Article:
We've decided to meet for breakfast at least once every couple of weeks, more often if the need arises. Grief is a lonely process for anyone, in this man's case I believe being alone could be toxic.
He's a funny guy, a former neighbor...his wife died, and I didn't know. We'd been in touch since her cancer diagnosis but when last I spoke with her she was upbeat, the treatments seemed to be defying the odds, and...well, I made the mistake of thinking "no news is good news."
Turns out she died on August 29th, the same day I was in Dallas for the funeral of a dear family friend. It wasn't until two weeks later that I thought it had been too long since I'd made contact so I called only to have her husband tell me his wife was dead, buried, and he was alone out in the country where they had built their "retirement home."
He hasn't handled it well, and it's been made worse by circumstances so distasteful I wish I could distract my mind from dwelling on them. I will have to force myself to do that, because I know that's what God wants me to help my friend do.
Suffice it to say his bride's "adult" children from her previous marriage robbed this poor man before his wife's funeral was even finalized. They stormed into the house and ransacked the place, taking almost everything that wasn't nailed down. Things they had no right to, things that were just "things"...their mother would be heartbroken. My friend was too absorbed in the aimless morass of mortality's reality that he didn't know what to do, or say...they even took the family address book, so he didn't know who to call. So he suffered...alone...for far too long.
These "kids" never accepted my friend during his 16-years of marriage to their mother and made that quite obvious at every opportunity. He tolerated it, because he loved their mother. Now it's all different.
We've had several long talks over the phone, over dinner a week or so ago, breakfast this morning. I think I'll be eating out a lot more in the months ahead.
When we talk, I do my best to remind him there is justice in this world and beyond...and in this world he has lawyers who can right some of the damage, while in the next world the ultimate justice will be fulfilled. Still he is angry and he is so very lost.
We've talked about the true value of money, that the things that were taken are not worth anything if they take away from his time to grieve and grow, and we've talked about his desire for revenge. It's natural to feel that way. We've had heartfelt conversations about God, and Heaven and forgiveness...but I can tell it's going to take a lot more conversations and more coffee than either of us should be drinking these days.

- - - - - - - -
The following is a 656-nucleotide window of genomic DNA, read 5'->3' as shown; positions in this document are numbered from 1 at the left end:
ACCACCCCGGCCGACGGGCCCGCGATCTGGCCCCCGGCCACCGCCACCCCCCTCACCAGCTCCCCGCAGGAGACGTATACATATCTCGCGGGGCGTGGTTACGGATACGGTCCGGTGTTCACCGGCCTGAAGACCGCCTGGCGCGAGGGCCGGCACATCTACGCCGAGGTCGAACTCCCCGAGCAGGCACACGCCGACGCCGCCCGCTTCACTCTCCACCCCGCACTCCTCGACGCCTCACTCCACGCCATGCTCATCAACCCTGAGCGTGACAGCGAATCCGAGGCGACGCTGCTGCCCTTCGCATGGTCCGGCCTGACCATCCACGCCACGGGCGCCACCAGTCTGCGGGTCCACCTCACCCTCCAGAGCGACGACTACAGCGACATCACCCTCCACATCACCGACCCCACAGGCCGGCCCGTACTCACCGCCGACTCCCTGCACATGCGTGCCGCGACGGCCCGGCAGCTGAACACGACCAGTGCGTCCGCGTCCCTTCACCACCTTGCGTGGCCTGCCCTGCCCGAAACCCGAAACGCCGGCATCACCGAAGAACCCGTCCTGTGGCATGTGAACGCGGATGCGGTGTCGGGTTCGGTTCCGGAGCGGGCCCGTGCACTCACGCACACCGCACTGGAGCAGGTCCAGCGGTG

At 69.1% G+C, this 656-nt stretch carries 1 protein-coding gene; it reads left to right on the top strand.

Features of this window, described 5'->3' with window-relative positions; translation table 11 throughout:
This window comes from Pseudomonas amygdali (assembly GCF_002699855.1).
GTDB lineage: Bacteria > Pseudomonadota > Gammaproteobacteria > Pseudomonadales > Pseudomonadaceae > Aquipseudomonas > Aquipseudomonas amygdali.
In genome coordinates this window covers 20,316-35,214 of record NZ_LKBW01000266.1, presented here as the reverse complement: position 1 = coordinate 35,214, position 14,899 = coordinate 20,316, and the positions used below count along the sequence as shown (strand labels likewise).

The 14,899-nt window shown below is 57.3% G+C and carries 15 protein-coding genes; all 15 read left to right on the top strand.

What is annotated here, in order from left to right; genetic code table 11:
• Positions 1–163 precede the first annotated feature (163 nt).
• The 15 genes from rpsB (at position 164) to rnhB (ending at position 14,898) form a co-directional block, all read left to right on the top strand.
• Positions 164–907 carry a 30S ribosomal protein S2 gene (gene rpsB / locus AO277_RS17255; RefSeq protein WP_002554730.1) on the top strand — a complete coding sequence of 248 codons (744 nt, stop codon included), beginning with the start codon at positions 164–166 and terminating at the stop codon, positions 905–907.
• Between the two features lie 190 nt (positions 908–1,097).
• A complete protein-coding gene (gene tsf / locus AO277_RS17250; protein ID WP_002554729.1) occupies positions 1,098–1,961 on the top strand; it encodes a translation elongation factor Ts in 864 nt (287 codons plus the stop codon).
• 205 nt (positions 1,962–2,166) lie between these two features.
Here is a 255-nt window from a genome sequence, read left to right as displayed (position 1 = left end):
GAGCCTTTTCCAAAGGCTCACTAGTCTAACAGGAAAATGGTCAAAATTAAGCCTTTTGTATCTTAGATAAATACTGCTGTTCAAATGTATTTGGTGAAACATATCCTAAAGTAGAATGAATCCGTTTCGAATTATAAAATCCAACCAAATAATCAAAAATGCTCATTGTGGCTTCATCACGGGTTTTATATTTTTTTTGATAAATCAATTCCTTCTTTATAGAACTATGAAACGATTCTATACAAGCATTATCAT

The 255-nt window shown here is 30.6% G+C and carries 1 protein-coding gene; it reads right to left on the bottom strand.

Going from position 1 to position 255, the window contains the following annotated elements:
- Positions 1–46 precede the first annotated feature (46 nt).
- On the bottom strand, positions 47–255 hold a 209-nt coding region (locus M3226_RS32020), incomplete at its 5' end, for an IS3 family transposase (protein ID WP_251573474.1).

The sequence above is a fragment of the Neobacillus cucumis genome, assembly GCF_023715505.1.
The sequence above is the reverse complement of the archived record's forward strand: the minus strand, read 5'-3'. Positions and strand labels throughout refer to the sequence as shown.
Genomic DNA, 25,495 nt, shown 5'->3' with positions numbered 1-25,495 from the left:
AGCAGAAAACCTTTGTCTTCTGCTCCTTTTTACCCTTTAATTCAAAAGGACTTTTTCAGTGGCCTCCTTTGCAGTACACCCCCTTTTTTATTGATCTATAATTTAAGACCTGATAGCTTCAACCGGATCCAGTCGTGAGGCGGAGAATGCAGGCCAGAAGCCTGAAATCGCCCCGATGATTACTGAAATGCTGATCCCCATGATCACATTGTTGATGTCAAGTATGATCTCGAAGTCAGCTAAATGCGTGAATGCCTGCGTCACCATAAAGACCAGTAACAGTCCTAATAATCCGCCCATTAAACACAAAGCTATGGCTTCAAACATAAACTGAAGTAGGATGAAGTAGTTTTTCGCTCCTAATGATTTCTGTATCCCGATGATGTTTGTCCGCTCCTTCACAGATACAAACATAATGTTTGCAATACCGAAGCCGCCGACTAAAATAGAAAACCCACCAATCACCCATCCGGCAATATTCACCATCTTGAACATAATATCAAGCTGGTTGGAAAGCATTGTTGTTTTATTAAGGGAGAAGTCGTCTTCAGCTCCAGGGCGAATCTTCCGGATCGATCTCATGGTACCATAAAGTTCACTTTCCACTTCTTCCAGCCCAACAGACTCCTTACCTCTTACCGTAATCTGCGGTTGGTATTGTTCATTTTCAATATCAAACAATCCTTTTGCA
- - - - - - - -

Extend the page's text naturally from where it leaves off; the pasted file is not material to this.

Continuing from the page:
There's no disputing he's been robbed, but because of that bit of petty thievery, he's suffered a grand theft. The memories of his wife are now dominated by a few remarks she made months if not years ago which suddenly have planted a deep seed of doubt in his mind about his entire marriage, usurping years of memories of a deep abiding love to which I was a close witness.
There are stages of grief. I know them well. However I never have walked those stages before with someone who has literally been robbed of the actual onset of heartbreak.
Greed trumped his very first grapplings with grief.
So very much was stolen that day.
Those "children" may have a pile of "things" all of which will eventually crumble, fade or be forgotten.
Due to their selfishness however, none of those "things" will tarnish as quickly as their mother's memory has in the heart of the man who devoted so much of his life to loving her.
I'm going to be having a lot of breakfasts in the months ahead...
God help me to find the wisdom and patience to help my friend make those meals fulfilling, sustaining and far easier to swallow.